Much in the same way leaders in the Fintech sector have leveraged new technologies (e.g., blockchain) with outstanding results, insurance needs to acquire the tools, practices and perspectives (expressed by one global business processor, Xchanging, as conforming around “standards in data, processes, hubs, service providers and technologies”) to maximize and streamline products and, indeed, every link in the insurance value-chain.”

From Making the Pieces Fit Together:  Pathways to Digital Insurance Business and Culture Transformation

Impact Of Collision/Crash Top Cause of Liability Loss In U.S.

Despite advances in safety, the impact of collision/crash, particularly motor-related, is the main driver of liability loss activity in the United States.

The impact of collision/crash accounted for close to half (42 percent) of the value of business liability claims in the U.S., according to the latest global claims review by Allianz Global Corporate & Specialty (AGCS).

New technology will drive a big shift in liability claims, AGCS warns. For example, the rise of autonomous driving presents new loss scenarios for insurers:

“A decline in car ownership in favor of motor fleets, car-sharing and driverless taxis could see insurers move away from providing millions of single annual motor insurance policies to drivers, instead providing large policies purchased by manufacturers, fleet owners and operators.”

The shift to product liability will require insurers to develop technical expertise and not rely on historic data and driver profiling for pricing. Allianz has already started building teams of engineers with experience in automotive and driverless technology.

(Read this Insuring California blog post for more insight on how driverless cars will change auto insurance.)

The growing “sharing economy” also raises new liability questions:

”A road traffic accident featuring an autonomous car share vehicle could involve the vehicle manufacturer, software provider and the fleet operator, as well as third parties involved in the accident. This would make liability harder to apportion and claims more complex to settle.”

AGCS Global Claims Review analyzes over 100,000 corporate liability insurance claims from more than 100 countries, with a total value of €8.85bn (US$9.3bn), paid by AGCS, and other insurers, between 2011 and 2016.

Over 80 percent of losses arise from these 10 causes:

See Insurance Information Institute (I.I.I.) information on litigiousness here.

Insurers Innovating To Prevent Driver Distraction

The distracted driving epidemic, and its impact on highway accidents and the cost of auto insurance, continues to be all over the news.

A 2016 underwriting loss of $7 billion for State Farm’s auto insurance business, announced earlier this week, prompted the latest wave of headlines (see Bloomberg report).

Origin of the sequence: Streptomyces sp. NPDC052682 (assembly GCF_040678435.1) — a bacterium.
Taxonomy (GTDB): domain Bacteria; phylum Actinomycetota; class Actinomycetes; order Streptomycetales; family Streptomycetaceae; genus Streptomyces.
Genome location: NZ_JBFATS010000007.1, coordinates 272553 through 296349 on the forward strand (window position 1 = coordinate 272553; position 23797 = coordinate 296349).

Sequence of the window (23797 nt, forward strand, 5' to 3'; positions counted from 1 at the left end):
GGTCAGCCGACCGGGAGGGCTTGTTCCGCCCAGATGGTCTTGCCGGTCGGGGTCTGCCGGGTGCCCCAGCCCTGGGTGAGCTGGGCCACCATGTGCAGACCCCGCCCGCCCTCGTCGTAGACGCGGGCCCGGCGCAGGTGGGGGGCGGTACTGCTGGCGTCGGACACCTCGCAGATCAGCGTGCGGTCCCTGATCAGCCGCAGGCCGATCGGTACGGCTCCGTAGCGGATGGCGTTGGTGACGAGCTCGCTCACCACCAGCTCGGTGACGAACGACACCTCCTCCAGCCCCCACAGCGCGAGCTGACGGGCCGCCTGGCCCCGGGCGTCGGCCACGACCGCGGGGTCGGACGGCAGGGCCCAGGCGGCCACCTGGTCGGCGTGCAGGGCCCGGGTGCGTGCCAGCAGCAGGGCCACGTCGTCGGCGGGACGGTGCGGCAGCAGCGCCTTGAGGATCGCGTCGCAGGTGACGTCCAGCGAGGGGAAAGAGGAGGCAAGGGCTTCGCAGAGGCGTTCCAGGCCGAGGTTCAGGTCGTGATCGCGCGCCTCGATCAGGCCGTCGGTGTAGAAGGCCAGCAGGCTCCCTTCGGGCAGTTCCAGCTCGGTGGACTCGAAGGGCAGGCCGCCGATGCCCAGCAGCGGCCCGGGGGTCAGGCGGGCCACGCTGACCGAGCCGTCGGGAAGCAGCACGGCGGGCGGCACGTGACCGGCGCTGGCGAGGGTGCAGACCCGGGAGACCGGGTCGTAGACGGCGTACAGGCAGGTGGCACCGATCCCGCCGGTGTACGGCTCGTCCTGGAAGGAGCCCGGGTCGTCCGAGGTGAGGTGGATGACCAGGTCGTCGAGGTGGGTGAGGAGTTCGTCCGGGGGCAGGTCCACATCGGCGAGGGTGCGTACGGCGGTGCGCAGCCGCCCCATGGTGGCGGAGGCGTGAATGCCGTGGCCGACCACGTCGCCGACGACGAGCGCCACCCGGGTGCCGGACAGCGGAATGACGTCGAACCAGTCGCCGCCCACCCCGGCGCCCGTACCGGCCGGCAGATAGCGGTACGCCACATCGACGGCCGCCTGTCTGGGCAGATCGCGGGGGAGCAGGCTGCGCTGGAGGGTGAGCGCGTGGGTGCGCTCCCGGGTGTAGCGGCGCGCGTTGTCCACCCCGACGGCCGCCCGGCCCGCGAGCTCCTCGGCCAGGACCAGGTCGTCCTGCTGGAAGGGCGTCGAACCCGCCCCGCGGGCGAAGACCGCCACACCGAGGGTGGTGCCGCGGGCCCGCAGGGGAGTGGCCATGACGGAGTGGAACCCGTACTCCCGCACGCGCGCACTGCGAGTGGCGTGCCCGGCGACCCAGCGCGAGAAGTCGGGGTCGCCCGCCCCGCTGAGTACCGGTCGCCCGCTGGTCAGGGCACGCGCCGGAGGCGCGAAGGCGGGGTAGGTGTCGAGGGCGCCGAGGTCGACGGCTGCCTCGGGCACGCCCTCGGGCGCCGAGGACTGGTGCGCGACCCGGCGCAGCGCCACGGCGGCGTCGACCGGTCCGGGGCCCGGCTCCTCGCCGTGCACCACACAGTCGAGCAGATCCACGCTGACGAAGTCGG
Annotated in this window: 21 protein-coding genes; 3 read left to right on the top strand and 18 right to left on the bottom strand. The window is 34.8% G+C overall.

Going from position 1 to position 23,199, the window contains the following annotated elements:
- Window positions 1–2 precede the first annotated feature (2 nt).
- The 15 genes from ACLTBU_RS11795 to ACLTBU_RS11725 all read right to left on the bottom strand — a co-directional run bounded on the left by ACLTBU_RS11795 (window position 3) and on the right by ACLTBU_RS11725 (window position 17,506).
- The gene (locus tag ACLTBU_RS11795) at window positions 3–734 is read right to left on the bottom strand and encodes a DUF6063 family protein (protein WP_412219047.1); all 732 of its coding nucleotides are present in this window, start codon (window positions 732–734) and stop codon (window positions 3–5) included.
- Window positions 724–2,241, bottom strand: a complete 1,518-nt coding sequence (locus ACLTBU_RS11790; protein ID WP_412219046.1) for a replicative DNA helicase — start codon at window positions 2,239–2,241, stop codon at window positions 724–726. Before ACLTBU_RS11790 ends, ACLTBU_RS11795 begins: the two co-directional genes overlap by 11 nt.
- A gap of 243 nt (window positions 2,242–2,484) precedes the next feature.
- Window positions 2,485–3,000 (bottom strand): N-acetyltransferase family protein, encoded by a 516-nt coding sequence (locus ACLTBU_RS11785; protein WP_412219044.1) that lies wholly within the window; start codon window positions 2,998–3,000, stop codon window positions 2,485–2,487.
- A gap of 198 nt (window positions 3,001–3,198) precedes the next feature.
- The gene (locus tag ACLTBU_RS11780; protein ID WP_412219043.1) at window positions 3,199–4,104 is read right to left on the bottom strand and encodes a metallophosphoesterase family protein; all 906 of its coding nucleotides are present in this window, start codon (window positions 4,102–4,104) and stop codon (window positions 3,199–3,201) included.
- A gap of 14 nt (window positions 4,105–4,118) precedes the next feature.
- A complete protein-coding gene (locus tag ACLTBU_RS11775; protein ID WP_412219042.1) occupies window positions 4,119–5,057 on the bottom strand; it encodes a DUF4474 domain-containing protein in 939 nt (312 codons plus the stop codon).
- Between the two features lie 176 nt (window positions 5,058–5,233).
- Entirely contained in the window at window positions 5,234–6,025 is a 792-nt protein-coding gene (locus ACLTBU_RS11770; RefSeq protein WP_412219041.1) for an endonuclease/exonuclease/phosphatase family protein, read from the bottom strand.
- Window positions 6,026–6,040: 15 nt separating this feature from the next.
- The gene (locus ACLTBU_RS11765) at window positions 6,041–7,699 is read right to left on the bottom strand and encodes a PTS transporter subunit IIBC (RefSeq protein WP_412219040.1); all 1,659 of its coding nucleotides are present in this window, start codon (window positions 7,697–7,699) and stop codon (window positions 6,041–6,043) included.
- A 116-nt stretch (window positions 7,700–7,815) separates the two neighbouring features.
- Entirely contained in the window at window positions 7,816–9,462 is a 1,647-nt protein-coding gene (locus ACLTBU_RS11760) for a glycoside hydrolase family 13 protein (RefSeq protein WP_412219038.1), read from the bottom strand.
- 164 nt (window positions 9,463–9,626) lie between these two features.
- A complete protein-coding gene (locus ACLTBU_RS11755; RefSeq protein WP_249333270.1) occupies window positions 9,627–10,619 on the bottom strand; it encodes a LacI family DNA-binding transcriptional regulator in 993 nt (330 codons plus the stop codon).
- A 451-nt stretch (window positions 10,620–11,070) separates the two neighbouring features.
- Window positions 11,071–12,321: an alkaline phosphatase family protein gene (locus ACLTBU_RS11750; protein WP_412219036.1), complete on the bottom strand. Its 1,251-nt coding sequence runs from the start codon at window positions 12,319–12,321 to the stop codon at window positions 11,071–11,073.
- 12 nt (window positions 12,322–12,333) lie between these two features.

Smartphones and gadgets and screens installed in new cars are two major sources of distraction, the Wall Street Journal recently reported.

While technology is part of the problem, it is also part of the solution (see earlier T+C post). A number of insurers are already partnering with technology companies to offer solutions to prevent distracted driving.

Digital Insurance features some of the latest technologies introduced by insurers here. The list includes a distracted driving simulator brought into schools as part of Arbella Insurance’s Distractology program, as well as apps that integrate with usage-based insurance programs to curb distracted driving (see here and here).

An Insurance Information Institute (I.I.I.) white paper on how more auto accidents and larger claims are driving costs higher is available here.

I.I.I. advice on how to keep your auto insurance affordable here.

Satellite, Mobile Technologies Underpin Insurance Payout To Herders In Kenya

A $2 million insurance payout to thousands of livestock owners in Kenya hit by drought is a good example of insurance and technology coming together to deliver financial protection where it is needed most.

The Kenya Livestock Insurance Program (KLIP), a public-private partnership developed by the government of Kenya and reinsured by Swiss Re, just announced the payout which averages around $170 per household and will be made by the end of February.

KLIP uses satellite technology to measure vegetation available to livestock. Payment is triggered for feed, veterinary medicines and water trucks when the satellite data shows drought is so bad that animal lives are at risk.

In this case, the $2 million payout will help save 70,000 tropical livestock – primarily cows, goats and camels – that in turn sustain approximately 100,000 people across six counties.

Even better, a consortium of insurers led by APA Insurance will pay funds directly into the livestock owners’ bank accounts or via mobile phone accounts.

Here’s the infographic:

The 2016/2017 drought in Kenya was one of the worst in 16 years. Between 2008 and 2011, livestock losses in Kenya accounted for 70 percent of the $12.1 billion in damages caused by drought.

More on this story from Thomson Reuters Foundation.

Insurance Information Institute facts and statistics on droughts and heatwaves are available here.

From 1 To 100: Re(insurer) Tech Investments Soar